The Great Purrade (2011) – Joey Betz / Jimp
More sushi? More unlockable outfits? Don’t mind if I do! As the title implies, this next installment jumps directly off the previous game as Sushi Cat and his cuddly companion get separated while attending a rowdy parade and festival. No prizes for guessing what the solution to this problem is going to be, unless you count playing the game as a prize like I do! The gameplay by this point feels familiar in a good way, as its core mechanics are tightened and polished further to make Sushi Cat’s squishes and bounces feel faster and more responsive. The levels are also bigger (longer? taller?), which means actually trying to plan your cat’s path is even more important. It’s practically a metaphor for life… if what you’re doing doesn’t lead you to as much sushi as humanly possible, you’re doing it wrong, grasshopper.
Sushi Cat-a-Pult (2014) – Jimp / Massive Monster
Just when you thought Sushi Cat was going to be tumbling blissfully through life forever, in 2014 things took a surprising turn when a chance at a lifetime supply of sushi leads him to enter a contest to race to the moon. How? By building a device to hurl himself bodily through the air at dangerous speeds, of course! Instead of dropping our hero, you click when the gauge is at its highest to launch him forward. You may have to gather a certain amount of sushi in a level, or travel a certain distance, and there are objects that both help and hinder you along the way.
It’s always risky to make an installment in a series that deviates drastically from the rest, but Sushi Cat-a-Pult was, unsurprisingly, a hit with players who enjoyed the new playstyle. Was it the fast-paced, addictive arcade gameplay? The gorgeous upgraded graphics? The feeling that you had finally found your spirit animal… a creature whose productivity was only motivated by vast amounts of free food? All of the above!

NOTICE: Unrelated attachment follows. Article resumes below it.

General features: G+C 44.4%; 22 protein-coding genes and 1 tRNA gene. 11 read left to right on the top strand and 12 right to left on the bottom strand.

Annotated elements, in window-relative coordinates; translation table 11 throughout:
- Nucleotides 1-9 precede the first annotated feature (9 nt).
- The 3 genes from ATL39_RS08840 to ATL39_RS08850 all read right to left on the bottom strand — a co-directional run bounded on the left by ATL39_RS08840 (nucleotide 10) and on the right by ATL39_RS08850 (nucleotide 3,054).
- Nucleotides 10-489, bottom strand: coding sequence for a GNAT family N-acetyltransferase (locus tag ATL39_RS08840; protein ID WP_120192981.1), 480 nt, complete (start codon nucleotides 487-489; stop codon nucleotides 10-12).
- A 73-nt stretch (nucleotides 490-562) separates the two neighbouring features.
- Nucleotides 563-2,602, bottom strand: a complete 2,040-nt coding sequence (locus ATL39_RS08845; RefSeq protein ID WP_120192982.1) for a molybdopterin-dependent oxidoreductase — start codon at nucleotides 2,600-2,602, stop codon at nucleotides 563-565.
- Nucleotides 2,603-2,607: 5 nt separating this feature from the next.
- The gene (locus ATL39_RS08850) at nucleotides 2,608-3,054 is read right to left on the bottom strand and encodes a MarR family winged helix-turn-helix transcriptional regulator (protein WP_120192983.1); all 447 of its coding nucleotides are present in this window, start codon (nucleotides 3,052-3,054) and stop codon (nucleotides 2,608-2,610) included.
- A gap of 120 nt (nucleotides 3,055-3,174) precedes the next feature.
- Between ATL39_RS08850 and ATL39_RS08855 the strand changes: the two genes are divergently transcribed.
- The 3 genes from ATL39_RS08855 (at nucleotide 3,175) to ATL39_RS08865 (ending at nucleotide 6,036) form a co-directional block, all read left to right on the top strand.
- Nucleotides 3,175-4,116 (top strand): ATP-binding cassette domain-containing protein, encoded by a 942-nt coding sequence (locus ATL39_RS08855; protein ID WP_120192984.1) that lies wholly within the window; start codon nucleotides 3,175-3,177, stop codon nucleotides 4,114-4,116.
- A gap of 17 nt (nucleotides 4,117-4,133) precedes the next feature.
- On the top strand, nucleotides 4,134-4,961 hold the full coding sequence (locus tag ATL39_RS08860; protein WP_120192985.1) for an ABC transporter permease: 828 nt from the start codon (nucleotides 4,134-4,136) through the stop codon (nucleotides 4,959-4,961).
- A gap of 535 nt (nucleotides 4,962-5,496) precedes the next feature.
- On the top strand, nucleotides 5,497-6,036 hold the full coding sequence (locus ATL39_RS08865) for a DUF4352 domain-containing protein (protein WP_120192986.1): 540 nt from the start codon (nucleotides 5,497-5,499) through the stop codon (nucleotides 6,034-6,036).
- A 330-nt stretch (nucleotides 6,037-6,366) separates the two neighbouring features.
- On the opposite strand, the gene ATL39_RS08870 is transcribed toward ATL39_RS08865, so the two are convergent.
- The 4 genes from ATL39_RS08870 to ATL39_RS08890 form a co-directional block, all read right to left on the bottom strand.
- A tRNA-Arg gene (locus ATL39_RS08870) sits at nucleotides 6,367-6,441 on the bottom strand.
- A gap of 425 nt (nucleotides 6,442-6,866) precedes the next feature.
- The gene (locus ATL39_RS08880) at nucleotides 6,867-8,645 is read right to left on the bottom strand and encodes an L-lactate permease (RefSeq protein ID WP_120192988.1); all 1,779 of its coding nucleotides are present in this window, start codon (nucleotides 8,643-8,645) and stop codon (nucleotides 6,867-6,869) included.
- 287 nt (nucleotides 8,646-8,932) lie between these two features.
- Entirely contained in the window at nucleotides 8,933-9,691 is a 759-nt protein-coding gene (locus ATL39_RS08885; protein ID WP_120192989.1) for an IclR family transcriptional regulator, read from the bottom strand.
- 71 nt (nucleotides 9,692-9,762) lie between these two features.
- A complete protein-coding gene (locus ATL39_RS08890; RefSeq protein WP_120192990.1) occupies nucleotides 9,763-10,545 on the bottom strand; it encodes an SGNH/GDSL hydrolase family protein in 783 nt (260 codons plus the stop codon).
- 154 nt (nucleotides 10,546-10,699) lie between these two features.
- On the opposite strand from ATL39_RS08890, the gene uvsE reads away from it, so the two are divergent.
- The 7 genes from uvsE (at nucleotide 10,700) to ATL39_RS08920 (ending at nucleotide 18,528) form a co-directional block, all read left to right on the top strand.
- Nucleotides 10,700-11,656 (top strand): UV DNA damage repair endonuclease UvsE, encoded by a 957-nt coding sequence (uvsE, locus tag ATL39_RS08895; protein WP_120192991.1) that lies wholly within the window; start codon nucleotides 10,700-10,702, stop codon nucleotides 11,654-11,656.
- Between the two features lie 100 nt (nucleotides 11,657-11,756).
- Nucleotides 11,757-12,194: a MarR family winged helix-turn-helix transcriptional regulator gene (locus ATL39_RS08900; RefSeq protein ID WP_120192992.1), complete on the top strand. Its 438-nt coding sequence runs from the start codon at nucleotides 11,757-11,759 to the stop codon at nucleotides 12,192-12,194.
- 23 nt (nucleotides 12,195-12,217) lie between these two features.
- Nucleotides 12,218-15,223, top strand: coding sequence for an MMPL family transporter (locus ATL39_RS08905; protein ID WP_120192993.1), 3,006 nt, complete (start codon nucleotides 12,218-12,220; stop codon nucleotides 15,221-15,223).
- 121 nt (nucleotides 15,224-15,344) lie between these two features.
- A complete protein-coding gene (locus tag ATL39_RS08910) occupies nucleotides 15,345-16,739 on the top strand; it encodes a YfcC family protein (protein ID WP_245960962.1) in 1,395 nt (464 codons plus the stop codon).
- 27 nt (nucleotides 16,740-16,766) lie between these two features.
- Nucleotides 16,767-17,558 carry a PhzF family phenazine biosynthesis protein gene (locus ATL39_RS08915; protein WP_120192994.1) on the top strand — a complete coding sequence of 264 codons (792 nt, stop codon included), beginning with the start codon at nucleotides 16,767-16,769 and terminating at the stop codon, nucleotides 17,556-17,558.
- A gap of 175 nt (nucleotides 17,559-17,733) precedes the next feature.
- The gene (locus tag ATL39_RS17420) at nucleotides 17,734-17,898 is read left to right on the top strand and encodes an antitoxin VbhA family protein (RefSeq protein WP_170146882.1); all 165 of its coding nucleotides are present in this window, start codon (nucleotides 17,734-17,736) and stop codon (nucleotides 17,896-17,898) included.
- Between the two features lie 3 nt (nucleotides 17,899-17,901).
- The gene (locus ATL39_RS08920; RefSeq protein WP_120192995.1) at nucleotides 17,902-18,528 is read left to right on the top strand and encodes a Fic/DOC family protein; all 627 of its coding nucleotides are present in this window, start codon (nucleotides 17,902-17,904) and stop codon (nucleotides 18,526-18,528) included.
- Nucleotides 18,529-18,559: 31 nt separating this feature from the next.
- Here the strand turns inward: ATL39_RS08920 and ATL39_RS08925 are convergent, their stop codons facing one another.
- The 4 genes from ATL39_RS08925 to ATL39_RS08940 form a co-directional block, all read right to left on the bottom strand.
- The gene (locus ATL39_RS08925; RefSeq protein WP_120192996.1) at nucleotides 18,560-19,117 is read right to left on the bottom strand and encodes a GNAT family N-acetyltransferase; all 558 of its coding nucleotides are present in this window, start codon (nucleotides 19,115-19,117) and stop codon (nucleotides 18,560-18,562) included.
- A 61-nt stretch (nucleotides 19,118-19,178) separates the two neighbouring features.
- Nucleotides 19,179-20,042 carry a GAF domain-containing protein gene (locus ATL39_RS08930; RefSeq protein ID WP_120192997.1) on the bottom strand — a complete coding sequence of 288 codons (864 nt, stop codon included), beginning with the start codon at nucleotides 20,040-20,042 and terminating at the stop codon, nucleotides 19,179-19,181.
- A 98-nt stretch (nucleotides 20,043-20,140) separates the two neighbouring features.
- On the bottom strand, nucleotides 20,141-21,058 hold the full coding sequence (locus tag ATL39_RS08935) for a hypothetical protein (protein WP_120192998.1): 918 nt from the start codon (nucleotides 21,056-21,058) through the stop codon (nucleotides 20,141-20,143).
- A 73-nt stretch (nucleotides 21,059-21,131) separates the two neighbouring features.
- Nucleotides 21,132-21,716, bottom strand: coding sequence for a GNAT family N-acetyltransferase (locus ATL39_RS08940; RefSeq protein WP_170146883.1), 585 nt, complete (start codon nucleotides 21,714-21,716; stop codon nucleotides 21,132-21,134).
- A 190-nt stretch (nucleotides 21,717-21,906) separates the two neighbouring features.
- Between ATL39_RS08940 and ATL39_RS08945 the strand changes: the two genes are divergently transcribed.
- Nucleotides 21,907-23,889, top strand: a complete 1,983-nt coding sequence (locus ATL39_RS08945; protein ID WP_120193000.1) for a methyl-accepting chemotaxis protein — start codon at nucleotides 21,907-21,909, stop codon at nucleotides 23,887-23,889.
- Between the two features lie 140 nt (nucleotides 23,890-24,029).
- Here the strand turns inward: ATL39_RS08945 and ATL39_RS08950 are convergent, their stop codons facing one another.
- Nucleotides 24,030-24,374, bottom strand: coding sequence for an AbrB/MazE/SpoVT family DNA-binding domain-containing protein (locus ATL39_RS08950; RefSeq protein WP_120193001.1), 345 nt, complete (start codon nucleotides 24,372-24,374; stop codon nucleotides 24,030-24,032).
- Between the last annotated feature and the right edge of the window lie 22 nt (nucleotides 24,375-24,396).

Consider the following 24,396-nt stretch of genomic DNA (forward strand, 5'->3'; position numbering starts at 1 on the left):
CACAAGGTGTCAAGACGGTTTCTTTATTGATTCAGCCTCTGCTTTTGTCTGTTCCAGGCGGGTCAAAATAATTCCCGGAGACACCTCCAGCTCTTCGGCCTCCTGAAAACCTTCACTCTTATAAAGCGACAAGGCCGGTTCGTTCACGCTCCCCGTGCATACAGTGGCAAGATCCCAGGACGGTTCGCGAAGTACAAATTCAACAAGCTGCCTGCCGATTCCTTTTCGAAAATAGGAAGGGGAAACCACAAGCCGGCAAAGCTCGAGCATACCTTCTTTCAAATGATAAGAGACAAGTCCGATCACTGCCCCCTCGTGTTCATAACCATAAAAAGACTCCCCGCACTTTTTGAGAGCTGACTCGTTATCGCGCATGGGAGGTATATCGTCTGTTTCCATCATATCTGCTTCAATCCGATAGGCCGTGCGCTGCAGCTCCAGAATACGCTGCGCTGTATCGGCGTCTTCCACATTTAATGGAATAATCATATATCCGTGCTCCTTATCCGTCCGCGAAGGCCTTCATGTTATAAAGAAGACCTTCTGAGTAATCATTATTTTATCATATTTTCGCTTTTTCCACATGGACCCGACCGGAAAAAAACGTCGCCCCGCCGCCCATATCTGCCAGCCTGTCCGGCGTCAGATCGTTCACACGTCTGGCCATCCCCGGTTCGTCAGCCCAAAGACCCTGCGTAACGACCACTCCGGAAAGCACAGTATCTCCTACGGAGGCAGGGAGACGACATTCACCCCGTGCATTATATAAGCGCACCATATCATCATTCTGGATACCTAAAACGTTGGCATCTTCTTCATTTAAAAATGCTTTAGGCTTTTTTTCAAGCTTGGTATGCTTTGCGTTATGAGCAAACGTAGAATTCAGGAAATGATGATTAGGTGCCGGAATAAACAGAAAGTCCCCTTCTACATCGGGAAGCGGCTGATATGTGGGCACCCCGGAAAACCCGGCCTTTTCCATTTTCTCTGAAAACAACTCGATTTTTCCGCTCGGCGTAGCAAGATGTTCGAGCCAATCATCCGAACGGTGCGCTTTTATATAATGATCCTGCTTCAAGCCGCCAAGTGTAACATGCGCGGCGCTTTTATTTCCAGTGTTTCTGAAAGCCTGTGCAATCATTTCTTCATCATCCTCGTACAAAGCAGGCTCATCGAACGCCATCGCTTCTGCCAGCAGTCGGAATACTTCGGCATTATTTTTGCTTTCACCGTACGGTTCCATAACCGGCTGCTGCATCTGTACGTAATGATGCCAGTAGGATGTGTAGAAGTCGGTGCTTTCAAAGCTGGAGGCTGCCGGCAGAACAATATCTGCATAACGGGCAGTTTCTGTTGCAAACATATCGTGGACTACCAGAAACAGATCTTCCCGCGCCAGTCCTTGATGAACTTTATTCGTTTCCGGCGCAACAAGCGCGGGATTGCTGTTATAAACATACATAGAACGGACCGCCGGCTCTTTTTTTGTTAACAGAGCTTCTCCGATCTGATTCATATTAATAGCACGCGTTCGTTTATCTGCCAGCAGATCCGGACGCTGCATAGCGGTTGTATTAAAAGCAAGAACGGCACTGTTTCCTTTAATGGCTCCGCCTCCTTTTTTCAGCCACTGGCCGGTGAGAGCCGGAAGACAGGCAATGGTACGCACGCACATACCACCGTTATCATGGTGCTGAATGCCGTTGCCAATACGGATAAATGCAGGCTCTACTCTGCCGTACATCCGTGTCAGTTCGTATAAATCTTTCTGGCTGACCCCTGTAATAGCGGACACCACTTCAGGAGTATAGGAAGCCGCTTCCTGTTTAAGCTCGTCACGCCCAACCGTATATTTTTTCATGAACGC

StoryCraft World Creator (2015) – Armor Games
I want you to close your eyes and imagine something for me. You’re young. Still mostly innocent. Maybe the world has knocked you around a little, but that’s okay. Because you know that there will always be those you can trust, those you can rely on to never hurt you. You don’t guard your heart around them.
Right up until the moment they trip you and you fall flat on your face while they point, laughing, and everything is in slow motion and black and white while Gary Jules’ Mad World plays. What I’m saying is, the 2015 April Fool’s prank where Armor Games promised us we were getting a vast, player-generated sandbox multiplayer Sushi Cat game and instead mockingly delivered an endless loading screen was the day I learned the world was a lot crueler when I thought. You monster.
Writer: Dora Breckinridge / Dora has been writing about games for the better part of a decade, and playing them for even longer, using the glow of the monitor to keep her warm in the frozen wilds of her native Canada. Her website is here!